Interactive food stations are as much about the food as the chef’s showmanship.
Build-your-own bloodys. Design-your-own street corn. Chef-flambéed donuts that christen custom sundaes.
Action stations—those interactive food and beverage stations where the chef (or, back in the day, members) can personalize each item—have re-emerged as COVID restrictions begin to lift, with fresh ideas and a focus on personal engagement.
Whether they involve cooking, mixing, topping or plating, activity-driven experiences bring pizzazz to banquet and member events. The good news is, despite tweaks that are needed to address today’s “new normal,” it appears that action stations are back and here to stay.
“We’ve had to make changes for COVID, because members can no longer serve themselves and they’re a bit more hesitant about standing at buffets,” says Ted Ghiglieri, Executive Chef of Lakewood Yacht Club in Seabrook, Texas. “And because we’ve had to use more staff to oversee the buffets, there are fewer people available for actual action stations.”
So the new challenge is to strike the right balance between staffing, safety and ensuring that members remain engaged.
Engagement is what’s really at the root of a successful experience where the “wow” factor— dinner and a “show”—involves more than the food itself. While there has to be less that guests can do by themselves these days, action stations can still offer a great opportunity to highlight chefs’ showmanship and social skills.
“The personality of the team member working the station is so important,” says Executive Sous Chef Mike Trabel of Sycamore Hills Golf Club in Fort Wayne, Ind. “If you put someone behind the station with no personality, you run the risk of the action station coming off flat and boring.
“A buffet line with chafers doesn’t tell a story, but a properly executed action station with a charismatic chef sure does,” Trabel adds. “When guests attend our action stations, we want them to go back to their family and friends and say, ‘Let me tell you about the culinary experience I just had.’”
Creativity is Paramount
Club settings can offer special challenges to keep things fresh, new and unexpected, so guests don’t see the “same ol’, same ol’” when they book events or attend a buffet, notes Eddie Marusarz, Executive Chef of East Ridge Country Club in Bossier City, La.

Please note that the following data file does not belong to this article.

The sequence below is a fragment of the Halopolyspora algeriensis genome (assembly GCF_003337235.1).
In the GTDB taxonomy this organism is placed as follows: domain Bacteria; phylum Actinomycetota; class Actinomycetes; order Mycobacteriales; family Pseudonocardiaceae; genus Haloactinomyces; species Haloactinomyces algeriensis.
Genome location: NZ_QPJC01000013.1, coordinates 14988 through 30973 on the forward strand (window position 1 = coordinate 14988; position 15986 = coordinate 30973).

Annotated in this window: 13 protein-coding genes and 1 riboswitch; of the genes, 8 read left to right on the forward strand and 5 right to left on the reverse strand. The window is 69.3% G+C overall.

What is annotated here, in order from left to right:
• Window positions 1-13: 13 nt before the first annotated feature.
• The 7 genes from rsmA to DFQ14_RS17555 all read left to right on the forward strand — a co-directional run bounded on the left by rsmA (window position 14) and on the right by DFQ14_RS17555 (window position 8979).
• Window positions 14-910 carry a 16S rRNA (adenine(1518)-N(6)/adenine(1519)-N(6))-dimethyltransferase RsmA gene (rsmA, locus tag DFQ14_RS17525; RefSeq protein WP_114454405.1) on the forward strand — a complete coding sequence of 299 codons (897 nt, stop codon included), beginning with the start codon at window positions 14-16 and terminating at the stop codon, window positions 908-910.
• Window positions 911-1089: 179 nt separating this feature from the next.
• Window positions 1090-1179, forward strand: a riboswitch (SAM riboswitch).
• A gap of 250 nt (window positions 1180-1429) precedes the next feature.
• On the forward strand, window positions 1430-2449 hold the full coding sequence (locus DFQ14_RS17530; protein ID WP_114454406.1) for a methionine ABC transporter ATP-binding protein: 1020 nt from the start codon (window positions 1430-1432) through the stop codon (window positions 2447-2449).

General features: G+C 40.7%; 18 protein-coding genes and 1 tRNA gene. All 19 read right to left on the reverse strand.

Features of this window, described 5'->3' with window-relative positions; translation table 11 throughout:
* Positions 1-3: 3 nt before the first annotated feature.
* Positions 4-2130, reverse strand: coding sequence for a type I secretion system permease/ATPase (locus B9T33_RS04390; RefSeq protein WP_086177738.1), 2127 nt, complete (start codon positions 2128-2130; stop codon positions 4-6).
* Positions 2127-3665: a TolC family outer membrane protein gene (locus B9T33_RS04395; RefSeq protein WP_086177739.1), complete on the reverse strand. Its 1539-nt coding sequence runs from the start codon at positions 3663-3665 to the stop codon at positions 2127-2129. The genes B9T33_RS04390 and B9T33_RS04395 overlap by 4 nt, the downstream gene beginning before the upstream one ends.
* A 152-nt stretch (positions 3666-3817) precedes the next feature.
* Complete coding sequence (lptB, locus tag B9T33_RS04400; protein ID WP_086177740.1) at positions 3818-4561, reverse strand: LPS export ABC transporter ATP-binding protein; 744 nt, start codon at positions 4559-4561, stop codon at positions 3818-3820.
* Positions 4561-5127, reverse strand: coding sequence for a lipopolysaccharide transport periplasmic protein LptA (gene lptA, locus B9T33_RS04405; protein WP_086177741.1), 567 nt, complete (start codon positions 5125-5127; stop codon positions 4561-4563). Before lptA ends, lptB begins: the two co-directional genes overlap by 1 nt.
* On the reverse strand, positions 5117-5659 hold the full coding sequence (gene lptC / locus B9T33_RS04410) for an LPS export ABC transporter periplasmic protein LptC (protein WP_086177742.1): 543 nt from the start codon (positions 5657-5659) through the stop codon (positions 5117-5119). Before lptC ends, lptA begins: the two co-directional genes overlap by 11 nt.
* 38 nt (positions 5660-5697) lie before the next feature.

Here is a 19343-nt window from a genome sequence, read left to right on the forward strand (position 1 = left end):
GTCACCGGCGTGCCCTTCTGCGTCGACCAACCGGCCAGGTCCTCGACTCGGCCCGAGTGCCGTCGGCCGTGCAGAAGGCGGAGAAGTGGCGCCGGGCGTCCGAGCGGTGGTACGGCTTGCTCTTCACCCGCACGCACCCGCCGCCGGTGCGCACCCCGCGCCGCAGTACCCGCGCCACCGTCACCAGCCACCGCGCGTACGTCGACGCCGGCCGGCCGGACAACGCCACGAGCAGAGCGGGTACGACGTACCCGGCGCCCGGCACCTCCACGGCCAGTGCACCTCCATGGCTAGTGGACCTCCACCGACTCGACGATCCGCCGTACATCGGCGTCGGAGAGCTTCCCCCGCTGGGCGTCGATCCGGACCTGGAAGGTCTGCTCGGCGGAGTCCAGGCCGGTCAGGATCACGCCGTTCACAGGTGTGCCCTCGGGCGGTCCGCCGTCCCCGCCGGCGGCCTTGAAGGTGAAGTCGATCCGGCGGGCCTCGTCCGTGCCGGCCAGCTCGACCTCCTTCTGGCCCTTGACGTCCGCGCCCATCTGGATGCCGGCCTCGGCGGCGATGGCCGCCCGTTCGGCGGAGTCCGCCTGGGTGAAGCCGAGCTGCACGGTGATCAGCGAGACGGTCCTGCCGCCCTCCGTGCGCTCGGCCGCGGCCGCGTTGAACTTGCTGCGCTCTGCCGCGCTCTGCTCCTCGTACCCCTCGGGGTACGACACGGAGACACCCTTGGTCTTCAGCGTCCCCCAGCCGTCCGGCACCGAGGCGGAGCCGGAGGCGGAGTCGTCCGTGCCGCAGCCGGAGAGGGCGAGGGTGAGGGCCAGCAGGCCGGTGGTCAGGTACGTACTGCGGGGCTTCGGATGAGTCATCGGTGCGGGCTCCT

“Most of our members know each other and attend one another’s events, so they don’t want the same thing they had [before],” says Marusarz.
To make sure things are different, the East Ridge team has adopted an “Escoffier meets Barnum & Bailey mentality” when designing their action stations. Starting with the finished product, they work it back to formulate a plan, taking into account safety and efficiency.
That translates to a grill station equipped with a chimenea, fitted with an electric grill inside for effect. Long skewers are stuck into custom cutting boards to provide the “wow” factor, and side sauces and salads finish the look.
At Sycamore Hills GC, Trabel and his team recently created house-made pretzels that were positioned alongside an impressive dessert action station.
“We placed pretzels on a board that was suspended from the ceiling on pegs—think Plinko from ‘The Price is Right,’” Trabel says. “When someone came to the table, we pulled a pretzel and sent it through our conveyor toaster ovens before their eyes. When it popped out nice and toasty, the member could choose between different types of spreads, which we’d slather on their warm pretzels.”
At the next station, a Sycamore Hills chef created a house-bourbon ice cream using liquid nitrogen. “The billowing clouds of gas cascading down the side of a mixing bowl always draws a curious crowd—they’re dying to know what you’re up to,” Trabel notes. “Once the guests realize what they are seeing, it always [generates] smiles from ear to ear, and many ‘oohs’ and ‘aahs’ follow.”
In other words, the bigger the jaw drop, the better, it seems.
“I did thick-cut bacon on a stick and spun green-apple cotton candy around it,” says Ben Simpkins, WCMC, CEC, CCA, AAC, Executive Chef of The Dunes Golf & Beach Club in Myrtle Beach, S.C.
“It was a total show-stopper.”
He also created a themed, Old Bay bottle-festooned Mother’s Day crab cake station, with hush puppies, soft-shell crabs and crab cakes displayed on cast-iron.
(Simpkins also recently did a webinar on action stations for Club + Resort Chef’s “Chef to Chef Live!” that can be viewed at clubandresortchef.com/webinar.)
Minding the Bottom Line
In an era where margins are tighter than ever, budgets cannot be ignored, even for the most imaginative and elaborate action-station ideas.
“The underlying bonus for us has been the cost-saving result of cooking primarily as needed,” says Marusarz.
East Ridge always has two attendants on hand to explain the concept while serving; most often they’re temps who can be trained in a relatively short time. That frees up the rest of Marusarz’s crew to set up, oversee, restock and break down.
Then there’s the matter of member comfort. Action stations can also help with that.
“The manned stations have proved to be advantageous, as the guests see one person handling the food and serving, as opposed to everyone in attendance,” Marusarz says.
The good news is that with a few timely adaptations, the sky is the limit in how action stations can still help clubs’ culinary teams surprise and delight—and it’s an even higher ceiling now, as members are especially happy to be able to get out and experience new and exciting things outside of their own four walls.